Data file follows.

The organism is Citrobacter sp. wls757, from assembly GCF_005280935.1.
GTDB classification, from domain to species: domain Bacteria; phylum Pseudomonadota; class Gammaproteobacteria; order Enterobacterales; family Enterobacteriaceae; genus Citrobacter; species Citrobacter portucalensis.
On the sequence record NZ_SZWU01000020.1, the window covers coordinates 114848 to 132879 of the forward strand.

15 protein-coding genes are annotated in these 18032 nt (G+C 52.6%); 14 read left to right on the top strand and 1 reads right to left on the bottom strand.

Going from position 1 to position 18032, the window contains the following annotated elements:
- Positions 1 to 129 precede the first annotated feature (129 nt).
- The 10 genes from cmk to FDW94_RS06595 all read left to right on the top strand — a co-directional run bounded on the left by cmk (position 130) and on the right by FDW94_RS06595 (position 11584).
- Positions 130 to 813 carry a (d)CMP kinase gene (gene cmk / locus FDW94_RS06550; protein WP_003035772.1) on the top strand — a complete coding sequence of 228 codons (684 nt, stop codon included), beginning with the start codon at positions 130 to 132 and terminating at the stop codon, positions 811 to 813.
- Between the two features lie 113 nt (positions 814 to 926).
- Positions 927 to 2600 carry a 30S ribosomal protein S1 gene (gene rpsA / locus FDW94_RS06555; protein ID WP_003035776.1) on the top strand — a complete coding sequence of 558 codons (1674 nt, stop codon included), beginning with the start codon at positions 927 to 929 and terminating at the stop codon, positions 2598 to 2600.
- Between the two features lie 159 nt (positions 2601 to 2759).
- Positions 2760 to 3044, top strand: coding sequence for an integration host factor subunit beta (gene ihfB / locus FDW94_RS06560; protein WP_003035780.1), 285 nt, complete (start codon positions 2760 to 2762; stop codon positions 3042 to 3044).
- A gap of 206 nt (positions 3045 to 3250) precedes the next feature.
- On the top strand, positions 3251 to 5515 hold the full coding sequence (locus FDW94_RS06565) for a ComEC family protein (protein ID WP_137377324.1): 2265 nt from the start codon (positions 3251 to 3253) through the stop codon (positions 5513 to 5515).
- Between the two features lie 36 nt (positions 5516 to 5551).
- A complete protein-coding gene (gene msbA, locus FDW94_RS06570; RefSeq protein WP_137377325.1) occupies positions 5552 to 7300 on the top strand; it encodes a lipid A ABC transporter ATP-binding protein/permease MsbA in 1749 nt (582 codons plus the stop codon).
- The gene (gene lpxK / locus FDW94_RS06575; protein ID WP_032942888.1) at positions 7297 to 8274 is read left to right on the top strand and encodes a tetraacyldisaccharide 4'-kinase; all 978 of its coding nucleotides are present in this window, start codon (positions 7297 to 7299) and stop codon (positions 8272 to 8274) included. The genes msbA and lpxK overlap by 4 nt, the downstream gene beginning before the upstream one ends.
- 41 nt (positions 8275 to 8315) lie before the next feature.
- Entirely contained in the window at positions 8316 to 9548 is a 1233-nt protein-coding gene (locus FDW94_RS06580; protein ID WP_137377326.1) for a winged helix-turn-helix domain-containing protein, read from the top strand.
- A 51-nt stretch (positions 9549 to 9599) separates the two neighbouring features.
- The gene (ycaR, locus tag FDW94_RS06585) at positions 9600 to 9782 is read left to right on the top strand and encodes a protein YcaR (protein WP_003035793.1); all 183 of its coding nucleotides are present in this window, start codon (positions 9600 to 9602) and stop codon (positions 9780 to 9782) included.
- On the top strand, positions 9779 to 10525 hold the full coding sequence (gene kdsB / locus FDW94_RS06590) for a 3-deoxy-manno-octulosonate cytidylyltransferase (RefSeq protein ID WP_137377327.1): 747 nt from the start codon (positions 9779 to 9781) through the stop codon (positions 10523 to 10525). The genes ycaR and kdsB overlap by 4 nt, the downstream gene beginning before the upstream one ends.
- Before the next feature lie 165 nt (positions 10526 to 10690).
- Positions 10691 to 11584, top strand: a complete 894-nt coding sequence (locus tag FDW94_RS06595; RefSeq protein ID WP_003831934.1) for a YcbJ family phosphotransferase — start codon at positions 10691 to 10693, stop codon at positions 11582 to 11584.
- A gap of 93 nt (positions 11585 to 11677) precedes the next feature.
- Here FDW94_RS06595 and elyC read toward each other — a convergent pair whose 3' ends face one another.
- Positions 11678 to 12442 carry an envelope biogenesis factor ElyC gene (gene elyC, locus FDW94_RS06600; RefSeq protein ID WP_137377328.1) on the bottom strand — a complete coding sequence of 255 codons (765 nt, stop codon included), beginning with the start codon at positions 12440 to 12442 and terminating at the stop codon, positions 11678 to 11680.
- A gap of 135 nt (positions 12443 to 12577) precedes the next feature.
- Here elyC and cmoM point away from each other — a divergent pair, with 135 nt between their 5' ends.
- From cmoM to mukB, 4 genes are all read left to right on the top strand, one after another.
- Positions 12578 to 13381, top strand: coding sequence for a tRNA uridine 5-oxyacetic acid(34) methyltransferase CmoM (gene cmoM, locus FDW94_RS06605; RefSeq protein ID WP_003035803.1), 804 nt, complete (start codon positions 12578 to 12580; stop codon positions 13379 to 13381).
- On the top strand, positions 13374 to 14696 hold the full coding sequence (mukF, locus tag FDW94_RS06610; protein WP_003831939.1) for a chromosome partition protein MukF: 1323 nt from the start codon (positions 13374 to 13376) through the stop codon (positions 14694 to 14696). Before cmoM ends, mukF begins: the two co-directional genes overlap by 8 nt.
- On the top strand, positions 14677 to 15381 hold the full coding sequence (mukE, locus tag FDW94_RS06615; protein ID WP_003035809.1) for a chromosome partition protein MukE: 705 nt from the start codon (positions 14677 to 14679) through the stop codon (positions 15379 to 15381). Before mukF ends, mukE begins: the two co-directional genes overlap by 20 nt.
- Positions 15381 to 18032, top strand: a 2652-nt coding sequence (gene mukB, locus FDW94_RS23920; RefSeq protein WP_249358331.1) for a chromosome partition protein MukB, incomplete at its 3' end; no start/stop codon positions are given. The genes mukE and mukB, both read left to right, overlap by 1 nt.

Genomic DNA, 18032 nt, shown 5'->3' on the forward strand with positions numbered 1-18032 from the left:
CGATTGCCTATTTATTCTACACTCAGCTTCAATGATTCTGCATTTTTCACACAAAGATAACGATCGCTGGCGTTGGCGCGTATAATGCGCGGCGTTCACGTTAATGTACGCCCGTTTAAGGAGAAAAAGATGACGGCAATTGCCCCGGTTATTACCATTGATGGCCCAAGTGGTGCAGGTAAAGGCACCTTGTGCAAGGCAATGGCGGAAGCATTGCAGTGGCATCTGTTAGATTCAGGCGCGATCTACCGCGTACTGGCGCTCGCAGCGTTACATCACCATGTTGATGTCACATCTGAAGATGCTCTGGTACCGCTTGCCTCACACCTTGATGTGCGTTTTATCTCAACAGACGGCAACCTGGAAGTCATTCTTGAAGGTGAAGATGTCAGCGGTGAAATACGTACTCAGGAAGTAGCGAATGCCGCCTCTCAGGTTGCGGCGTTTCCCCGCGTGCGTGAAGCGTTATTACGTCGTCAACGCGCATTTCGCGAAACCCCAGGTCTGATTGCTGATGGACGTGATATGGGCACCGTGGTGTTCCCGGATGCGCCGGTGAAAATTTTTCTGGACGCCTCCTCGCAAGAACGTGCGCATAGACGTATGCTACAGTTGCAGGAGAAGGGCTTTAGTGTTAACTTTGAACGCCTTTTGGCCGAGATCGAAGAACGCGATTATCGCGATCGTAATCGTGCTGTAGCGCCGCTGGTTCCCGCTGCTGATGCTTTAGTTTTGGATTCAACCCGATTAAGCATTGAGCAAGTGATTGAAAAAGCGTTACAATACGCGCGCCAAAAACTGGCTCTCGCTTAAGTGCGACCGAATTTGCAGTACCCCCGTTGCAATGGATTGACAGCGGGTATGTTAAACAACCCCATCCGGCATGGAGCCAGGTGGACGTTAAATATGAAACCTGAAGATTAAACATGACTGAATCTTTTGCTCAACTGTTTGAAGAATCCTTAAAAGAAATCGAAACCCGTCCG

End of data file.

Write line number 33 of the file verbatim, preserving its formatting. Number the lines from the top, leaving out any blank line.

- On the top strand, positions 14677 to 15381 hold the full coding sequence (mukE, locus tag FDW94_RS06615; protein ID WP_003035809.1) for a chromosome partition protein MukE: 705 nt from the start codon (positions 14677 to 14679) through the stop codon (positions 15379 to 15381). Before mukF ends, mukE begins: the two co-directional genes overlap by 20 nt.